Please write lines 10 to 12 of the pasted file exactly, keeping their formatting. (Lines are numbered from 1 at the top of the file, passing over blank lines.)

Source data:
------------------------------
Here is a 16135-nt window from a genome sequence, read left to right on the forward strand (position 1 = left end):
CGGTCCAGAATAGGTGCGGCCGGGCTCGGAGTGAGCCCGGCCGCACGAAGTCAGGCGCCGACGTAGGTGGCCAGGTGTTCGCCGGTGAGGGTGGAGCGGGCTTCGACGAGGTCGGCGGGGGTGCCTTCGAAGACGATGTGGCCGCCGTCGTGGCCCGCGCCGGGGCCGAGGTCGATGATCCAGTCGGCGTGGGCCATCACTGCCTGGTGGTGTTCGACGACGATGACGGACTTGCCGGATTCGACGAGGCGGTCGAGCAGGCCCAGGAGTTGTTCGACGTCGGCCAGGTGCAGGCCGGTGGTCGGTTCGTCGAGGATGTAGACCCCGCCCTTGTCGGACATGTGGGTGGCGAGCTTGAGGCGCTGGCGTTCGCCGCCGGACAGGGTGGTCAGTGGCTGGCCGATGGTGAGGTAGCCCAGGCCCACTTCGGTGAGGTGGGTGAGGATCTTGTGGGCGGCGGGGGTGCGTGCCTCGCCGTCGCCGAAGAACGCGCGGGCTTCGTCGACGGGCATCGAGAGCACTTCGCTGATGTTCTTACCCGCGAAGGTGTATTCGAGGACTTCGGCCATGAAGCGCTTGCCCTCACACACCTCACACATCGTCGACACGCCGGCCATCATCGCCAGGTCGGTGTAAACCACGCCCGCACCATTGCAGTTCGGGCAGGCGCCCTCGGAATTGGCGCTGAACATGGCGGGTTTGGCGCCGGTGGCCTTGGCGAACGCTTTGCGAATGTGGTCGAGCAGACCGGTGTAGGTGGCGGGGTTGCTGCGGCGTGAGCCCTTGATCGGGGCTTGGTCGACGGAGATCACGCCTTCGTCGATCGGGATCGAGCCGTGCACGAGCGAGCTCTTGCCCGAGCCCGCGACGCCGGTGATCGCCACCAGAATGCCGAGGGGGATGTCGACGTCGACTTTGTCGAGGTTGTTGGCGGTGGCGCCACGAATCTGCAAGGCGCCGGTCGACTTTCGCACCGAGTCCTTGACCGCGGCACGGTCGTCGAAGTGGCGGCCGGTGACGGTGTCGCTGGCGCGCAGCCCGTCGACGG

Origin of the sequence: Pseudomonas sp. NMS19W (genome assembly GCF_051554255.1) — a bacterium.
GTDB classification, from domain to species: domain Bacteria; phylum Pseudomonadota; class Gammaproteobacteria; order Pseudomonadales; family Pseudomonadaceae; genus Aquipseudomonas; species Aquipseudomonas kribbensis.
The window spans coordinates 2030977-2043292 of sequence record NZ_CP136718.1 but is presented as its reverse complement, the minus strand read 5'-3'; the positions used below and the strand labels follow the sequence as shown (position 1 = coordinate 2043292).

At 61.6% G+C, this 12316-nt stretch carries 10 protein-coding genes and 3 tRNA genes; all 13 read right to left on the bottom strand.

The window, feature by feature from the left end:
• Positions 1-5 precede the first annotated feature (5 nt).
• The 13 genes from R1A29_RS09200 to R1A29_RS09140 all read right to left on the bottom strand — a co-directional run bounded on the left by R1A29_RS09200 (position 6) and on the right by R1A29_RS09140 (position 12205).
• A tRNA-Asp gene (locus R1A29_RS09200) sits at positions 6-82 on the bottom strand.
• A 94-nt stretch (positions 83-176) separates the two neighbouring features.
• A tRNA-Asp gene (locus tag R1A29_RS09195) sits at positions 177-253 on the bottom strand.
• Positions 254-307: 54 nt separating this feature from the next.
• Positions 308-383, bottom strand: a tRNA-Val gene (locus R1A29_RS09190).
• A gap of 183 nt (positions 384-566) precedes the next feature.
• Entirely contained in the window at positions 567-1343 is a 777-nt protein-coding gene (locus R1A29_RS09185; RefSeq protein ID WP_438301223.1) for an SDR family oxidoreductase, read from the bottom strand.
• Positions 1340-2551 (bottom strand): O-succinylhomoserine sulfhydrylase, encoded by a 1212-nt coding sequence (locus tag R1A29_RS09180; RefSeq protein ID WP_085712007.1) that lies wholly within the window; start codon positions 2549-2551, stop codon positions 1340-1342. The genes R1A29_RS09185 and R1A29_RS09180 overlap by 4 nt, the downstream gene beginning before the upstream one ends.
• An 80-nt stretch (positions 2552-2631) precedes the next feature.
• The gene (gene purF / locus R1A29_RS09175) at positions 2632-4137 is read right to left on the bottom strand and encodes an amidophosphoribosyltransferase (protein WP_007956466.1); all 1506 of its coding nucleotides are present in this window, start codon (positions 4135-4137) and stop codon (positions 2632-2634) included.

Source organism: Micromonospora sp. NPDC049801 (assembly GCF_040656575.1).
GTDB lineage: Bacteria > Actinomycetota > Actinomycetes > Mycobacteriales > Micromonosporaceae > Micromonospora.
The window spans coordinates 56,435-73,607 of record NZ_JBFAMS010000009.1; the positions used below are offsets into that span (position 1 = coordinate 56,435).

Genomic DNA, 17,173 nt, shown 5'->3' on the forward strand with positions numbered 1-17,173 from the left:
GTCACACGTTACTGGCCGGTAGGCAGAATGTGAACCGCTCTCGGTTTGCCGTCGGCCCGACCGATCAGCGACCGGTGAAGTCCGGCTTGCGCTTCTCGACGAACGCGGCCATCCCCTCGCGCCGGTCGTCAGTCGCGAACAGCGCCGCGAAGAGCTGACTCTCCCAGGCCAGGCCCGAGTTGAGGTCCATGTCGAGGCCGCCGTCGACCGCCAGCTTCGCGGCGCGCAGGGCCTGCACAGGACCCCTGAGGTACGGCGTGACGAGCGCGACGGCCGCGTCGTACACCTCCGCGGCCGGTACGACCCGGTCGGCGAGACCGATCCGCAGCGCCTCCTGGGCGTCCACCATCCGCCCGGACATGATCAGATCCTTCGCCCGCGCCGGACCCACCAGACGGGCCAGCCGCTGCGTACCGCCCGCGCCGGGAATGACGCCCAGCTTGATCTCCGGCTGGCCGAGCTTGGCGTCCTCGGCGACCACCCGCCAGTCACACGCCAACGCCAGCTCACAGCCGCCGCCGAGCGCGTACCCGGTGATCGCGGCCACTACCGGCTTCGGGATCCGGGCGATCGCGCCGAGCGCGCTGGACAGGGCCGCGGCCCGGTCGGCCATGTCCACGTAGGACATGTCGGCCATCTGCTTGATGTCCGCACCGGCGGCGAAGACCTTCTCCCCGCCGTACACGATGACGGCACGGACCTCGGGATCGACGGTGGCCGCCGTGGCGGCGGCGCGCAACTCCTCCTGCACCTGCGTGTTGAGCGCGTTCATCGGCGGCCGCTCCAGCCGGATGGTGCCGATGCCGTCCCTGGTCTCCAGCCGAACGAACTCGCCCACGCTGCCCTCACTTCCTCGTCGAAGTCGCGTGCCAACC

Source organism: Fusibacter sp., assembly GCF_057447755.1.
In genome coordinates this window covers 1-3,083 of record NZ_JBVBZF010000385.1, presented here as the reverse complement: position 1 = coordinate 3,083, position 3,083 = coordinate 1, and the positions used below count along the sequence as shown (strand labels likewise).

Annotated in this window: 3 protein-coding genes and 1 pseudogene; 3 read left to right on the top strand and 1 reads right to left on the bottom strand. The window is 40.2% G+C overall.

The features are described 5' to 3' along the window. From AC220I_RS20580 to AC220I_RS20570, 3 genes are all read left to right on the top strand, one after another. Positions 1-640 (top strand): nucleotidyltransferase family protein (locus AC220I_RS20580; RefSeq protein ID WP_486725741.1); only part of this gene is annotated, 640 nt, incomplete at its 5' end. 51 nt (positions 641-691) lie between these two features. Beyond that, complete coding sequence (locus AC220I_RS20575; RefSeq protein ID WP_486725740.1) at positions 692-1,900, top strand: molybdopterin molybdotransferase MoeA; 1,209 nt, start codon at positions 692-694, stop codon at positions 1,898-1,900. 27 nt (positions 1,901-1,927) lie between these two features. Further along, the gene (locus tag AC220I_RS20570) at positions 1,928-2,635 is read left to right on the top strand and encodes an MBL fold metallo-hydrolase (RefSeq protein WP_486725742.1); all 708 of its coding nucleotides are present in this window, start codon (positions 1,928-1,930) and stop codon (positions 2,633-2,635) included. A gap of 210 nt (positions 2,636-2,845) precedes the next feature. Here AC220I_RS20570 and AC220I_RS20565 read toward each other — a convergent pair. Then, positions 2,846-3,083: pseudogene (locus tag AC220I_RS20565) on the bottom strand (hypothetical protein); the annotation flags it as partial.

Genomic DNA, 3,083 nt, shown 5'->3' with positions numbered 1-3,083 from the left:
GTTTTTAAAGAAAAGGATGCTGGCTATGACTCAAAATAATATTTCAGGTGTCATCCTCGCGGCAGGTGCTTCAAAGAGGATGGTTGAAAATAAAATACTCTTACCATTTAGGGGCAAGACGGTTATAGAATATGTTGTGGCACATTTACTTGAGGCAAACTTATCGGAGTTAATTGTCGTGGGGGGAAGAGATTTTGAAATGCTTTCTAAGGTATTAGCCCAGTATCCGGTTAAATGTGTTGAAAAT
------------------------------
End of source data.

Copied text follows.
• A tRNA-Asp gene (locus R1A29_RS09200) sits at positions 6-82 on the bottom strand.
• A 94-nt stretch (positions 83-176) separates the two neighbouring features.
• A tRNA-Asp gene (locus tag R1A29_RS09195) sits at positions 177-253 on the bottom strand.